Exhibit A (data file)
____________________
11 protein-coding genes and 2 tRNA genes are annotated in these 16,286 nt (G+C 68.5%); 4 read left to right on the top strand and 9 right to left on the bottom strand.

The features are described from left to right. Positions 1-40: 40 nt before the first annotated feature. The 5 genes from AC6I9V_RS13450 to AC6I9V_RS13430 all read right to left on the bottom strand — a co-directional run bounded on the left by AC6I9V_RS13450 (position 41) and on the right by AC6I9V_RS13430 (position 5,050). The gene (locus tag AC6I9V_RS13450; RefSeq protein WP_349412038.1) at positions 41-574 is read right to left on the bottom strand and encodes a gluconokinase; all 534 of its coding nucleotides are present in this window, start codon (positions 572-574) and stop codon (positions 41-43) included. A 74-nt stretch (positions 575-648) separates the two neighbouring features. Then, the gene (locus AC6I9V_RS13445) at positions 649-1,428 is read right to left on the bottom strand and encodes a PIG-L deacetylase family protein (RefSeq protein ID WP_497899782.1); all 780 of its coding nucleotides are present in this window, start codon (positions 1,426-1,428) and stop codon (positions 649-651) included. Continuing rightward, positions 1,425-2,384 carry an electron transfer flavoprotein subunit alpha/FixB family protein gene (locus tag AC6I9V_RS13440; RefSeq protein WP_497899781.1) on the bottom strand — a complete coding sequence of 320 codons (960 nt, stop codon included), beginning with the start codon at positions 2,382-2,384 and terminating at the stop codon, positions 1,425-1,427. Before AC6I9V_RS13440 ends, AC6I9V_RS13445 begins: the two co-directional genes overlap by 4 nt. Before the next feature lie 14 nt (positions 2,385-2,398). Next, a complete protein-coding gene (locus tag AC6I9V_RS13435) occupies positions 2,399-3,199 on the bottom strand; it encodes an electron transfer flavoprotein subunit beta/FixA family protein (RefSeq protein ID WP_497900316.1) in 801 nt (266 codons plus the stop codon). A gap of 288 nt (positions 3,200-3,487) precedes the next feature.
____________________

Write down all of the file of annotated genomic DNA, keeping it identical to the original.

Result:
11 protein-coding genes and 2 tRNA genes are annotated in these 16,286 nt (G+C 68.5%); 4 read left to right on the top strand and 9 right to left on the bottom strand.

The features are described from left to right. Positions 1-40: 40 nt before the first annotated feature. The 5 genes from AC6I9V_RS13450 to AC6I9V_RS13430 all read right to left on the bottom strand — a co-directional run bounded on the left by AC6I9V_RS13450 (position 41) and on the right by AC6I9V_RS13430 (position 5,050). The gene (locus tag AC6I9V_RS13450; RefSeq protein WP_349412038.1) at positions 41-574 is read right to left on the bottom strand and encodes a gluconokinase; all 534 of its coding nucleotides are present in this window, start codon (positions 572-574) and stop codon (positions 41-43) included. A 74-nt stretch (positions 575-648) separates the two neighbouring features. Then, the gene (locus AC6I9V_RS13445) at positions 649-1,428 is read right to left on the bottom strand and encodes a PIG-L deacetylase family protein (RefSeq protein ID WP_497899782.1); all 780 of its coding nucleotides are present in this window, start codon (positions 1,426-1,428) and stop codon (positions 649-651) included. Continuing rightward, positions 1,425-2,384 carry an electron transfer flavoprotein subunit alpha/FixB family protein gene (locus tag AC6I9V_RS13440; RefSeq protein WP_497899781.1) on the bottom strand — a complete coding sequence of 320 codons (960 nt, stop codon included), beginning with the start codon at positions 2,382-2,384 and terminating at the stop codon, positions 1,425-1,427. Before AC6I9V_RS13440 ends, AC6I9V_RS13445 begins: the two co-directional genes overlap by 4 nt. Before the next feature lie 14 nt (positions 2,385-2,398). Next, a complete protein-coding gene (locus tag AC6I9V_RS13435) occupies positions 2,399-3,199 on the bottom strand; it encodes an electron transfer flavoprotein subunit beta/FixA family protein (RefSeq protein ID WP_497900316.1) in 801 nt (266 codons plus the stop codon). A gap of 288 nt (positions 3,200-3,487) precedes the next feature.